Dr. Colder Carras will discuss the importance of determining the context of game play in deciding if it is helpful or harmful. She will examine both online and offline social interactions by video gamers, and will discuss both potential therapeutic benefits and problematic issues related to gaming.

For more information about the Mental Health Symposium and the full schedule of sessions:

Do teens know when they are bullied on social media?

By Dr. Taaha Shakir
Dr. Taaha Shakir
Dr. Taaha Shakir

Teens spend a lot of time online, texting and digital messaging each other. Unfortunately, this high level of connectivity can lead to “potentially troubling and nonconsensual exchanges,” according to a recent Pew Research Center. This report states that 59% of US teens have been bullied or harassed online, mainly through name-calling and rumor-spreading. Schools offer lessons on how to handle being bullied. Out-of-school programs, such as the Boy Scouts and Girl Scouts, are equally concerned about the problem of bullying.

The final session of Virtual Ability’s 2019 Mental Health Symposium from 5-5:45pm Pacific time on Friday, April 26 will feature Dr. Taaha Shakir. His talk is titled “Do our adolescents know they are being bullied?” Dr. Shakir is a pediatric hospitalist at Edward Hospital, in Naperville, IL (US).

Dr. Shakir’s current research on the impact of social media on teens assesses the reasons for its negative effects. He fears that the healthcare community has not dealt well with the growth of technology that led to cyberbullying. The goal of his work is to create solutions that will improve teens’ ability to identify and work through stressors in their daily lives and that will assist healthcare providers to identify and support victims of cyberbullying.

For more information about the Mental Health Symposium and the full schedule of sessions:

How does participation in a virtual world community help people cope with long term health conditions?

By Evelyn McElhinney Ph.D.
Evelyn McElhinney Ph.D.
Evelyn McElhinney Ph.D.

Evelyn McElhinney Ph.D., is a Senior Lecturer at Glasgow Caledonian University (Scotland). Her research interests lie in the area of emerging and immersive technologies for health and wellbeing. Her Ph.D. was conducted fully within Second Life and consisted of two studies – one investigating the health literacy skills and practices of people in the social virtual world and the influence on physical world behaviour, and the other investigated the importance of people and place to living and coping with long term conditions in the physical world. She has also taught nurse practitioners within Second Life.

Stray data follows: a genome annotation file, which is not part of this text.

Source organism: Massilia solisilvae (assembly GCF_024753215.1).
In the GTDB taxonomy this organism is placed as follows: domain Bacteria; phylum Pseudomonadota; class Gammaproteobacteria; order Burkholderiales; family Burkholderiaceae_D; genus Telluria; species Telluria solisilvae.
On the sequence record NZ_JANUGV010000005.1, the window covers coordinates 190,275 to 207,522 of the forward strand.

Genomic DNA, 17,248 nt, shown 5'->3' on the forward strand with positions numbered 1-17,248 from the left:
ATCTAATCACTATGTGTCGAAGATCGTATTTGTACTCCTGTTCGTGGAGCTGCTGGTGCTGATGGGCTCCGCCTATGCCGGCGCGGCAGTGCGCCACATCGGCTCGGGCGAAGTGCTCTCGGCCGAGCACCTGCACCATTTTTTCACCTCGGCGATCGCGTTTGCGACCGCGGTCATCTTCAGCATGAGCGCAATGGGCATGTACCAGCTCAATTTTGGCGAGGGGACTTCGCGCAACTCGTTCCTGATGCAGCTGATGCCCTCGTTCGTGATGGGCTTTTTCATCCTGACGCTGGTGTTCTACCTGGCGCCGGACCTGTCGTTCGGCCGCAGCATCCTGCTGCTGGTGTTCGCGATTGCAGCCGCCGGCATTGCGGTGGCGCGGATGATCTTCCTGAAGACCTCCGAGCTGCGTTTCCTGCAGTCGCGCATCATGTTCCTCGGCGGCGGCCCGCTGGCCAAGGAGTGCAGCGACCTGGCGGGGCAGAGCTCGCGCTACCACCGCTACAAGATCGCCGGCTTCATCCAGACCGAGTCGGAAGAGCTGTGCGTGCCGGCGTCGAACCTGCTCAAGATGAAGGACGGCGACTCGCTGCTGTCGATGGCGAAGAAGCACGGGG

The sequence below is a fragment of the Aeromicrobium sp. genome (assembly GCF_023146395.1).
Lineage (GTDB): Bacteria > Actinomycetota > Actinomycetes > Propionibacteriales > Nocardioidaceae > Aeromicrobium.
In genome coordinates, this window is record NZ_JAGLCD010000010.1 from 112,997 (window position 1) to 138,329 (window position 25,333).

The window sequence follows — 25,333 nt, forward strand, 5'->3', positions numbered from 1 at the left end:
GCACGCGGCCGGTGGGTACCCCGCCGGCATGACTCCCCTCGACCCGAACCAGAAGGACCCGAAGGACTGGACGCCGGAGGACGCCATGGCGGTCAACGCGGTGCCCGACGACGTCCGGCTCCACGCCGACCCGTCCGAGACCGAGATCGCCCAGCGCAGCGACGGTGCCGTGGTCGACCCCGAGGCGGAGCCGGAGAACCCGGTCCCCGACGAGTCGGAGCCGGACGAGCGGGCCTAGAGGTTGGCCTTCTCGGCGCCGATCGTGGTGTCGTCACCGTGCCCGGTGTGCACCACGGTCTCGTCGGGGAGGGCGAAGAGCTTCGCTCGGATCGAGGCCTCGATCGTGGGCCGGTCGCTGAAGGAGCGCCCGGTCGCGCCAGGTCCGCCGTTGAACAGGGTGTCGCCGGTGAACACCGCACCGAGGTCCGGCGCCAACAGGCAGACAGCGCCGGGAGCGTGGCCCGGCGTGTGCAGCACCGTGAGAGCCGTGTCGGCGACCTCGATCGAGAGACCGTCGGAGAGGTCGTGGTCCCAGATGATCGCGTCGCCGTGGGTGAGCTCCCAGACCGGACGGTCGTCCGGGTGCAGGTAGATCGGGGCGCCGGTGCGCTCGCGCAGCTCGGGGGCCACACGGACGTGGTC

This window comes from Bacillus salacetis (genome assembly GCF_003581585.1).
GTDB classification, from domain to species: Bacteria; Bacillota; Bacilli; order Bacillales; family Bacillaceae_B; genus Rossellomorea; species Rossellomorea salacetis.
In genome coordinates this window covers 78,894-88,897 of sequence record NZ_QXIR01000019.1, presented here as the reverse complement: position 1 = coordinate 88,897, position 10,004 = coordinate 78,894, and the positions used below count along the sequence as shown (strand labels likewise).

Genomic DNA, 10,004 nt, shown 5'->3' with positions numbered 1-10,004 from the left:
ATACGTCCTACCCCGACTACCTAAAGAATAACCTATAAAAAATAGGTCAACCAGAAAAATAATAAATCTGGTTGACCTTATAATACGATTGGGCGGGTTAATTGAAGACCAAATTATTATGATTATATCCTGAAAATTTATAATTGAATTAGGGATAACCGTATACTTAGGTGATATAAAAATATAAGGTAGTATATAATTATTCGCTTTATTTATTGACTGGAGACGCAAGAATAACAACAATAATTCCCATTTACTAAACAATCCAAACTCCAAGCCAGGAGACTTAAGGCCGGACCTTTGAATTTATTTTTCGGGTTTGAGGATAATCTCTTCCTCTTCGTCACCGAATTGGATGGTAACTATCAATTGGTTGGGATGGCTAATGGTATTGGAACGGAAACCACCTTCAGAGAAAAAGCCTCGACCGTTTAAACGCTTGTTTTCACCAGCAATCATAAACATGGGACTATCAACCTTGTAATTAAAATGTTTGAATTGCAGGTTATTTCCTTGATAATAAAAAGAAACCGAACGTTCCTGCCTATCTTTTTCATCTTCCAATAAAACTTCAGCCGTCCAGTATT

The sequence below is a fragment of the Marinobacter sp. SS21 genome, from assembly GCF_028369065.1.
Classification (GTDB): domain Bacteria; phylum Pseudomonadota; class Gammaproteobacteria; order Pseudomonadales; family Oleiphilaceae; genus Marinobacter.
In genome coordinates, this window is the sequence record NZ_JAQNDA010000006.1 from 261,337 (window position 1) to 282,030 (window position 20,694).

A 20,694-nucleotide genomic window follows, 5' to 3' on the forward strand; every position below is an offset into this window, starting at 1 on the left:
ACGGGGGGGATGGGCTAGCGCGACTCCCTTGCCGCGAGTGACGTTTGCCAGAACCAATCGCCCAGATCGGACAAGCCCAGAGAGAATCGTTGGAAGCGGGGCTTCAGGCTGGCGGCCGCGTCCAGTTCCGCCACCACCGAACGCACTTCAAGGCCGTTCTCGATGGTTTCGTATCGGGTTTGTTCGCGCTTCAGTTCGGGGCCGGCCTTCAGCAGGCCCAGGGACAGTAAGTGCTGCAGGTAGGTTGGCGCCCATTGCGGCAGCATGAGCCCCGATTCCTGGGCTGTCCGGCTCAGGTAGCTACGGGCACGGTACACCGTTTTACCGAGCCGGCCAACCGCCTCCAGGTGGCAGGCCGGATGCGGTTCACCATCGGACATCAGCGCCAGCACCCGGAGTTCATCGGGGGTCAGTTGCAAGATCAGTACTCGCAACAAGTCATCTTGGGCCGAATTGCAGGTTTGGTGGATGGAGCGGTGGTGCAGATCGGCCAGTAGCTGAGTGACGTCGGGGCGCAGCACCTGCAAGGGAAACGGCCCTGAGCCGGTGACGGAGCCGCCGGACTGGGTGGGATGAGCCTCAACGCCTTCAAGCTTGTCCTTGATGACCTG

How does participation in a virtual world community help people cope with long term health conditions?

This was the topic of Evelyn McElhinney’s Ph.D. research, conducted in Second Life. Now a Senior Lecturer at Glasgow Caledonian University (Scotland), Dr. McElhinney conducted case studies, social network analyses and focus groups to determine the impact of virtual experiences on physical world behaviors. She also studied health literacy skills and practices within the social virtual world.

Dr. Evelyn McElhinney will present “The importance of positive health assets from participation in 3D social virtual world communities to living and coping with long term conditions in the physical world” at this year’s Mental Health Symposium. Her session will be held from 8:30-9:30am Pacific time on Friday, April 26.

For more information about the Mental Health Symposium and the full schedule of sessions:

Are you constantly checking your smartphone?

by Fatemeh Rezaee
Fatemeh Rezaee
Fatemeh Rezaee
Deloitte’s U.S. edition of the 2018 Global Mobile Consumer Survey found that average Americans check their smartphones 52 times a day. Also, 39% of smartphone users believe they use them too much.

Monetizing people’s attention is the business model used by companies (e.g.,  Facebook, Google and Apple) to increase their profits by maximizing the length of time they are able to keep the attention of users. Attention engineers develop algorithms and designs that users hooked to their devices even when it is detrimental to their well-being. They exploit human psychology to create deliberate addiction and excessive user engagement.

Fatemeh Rezaee is a Ph.D. candidate at Seoul National University, South Korea. Her Mental Health Symposium presentation, titled “Designed Addiction,” will be offered from 4-5pm Pacific time on Friday, April 26.

The responses of smartphone companies to criticism of the addictive and obsessive effects on people using their products include adding features such as timers (to make users aware of the length of time they spend on their phones) and a a gray scale screen setting (to make them less appealing to use).

Ms. Rezaee feels these solutions have not been effective in addressing the problem of smartphone addiction. She proposes that this is because of a conflict of interest: reducing attention decreases companies’ profits.

For more information about the Mental Health Symposium and the full schedule of sessions: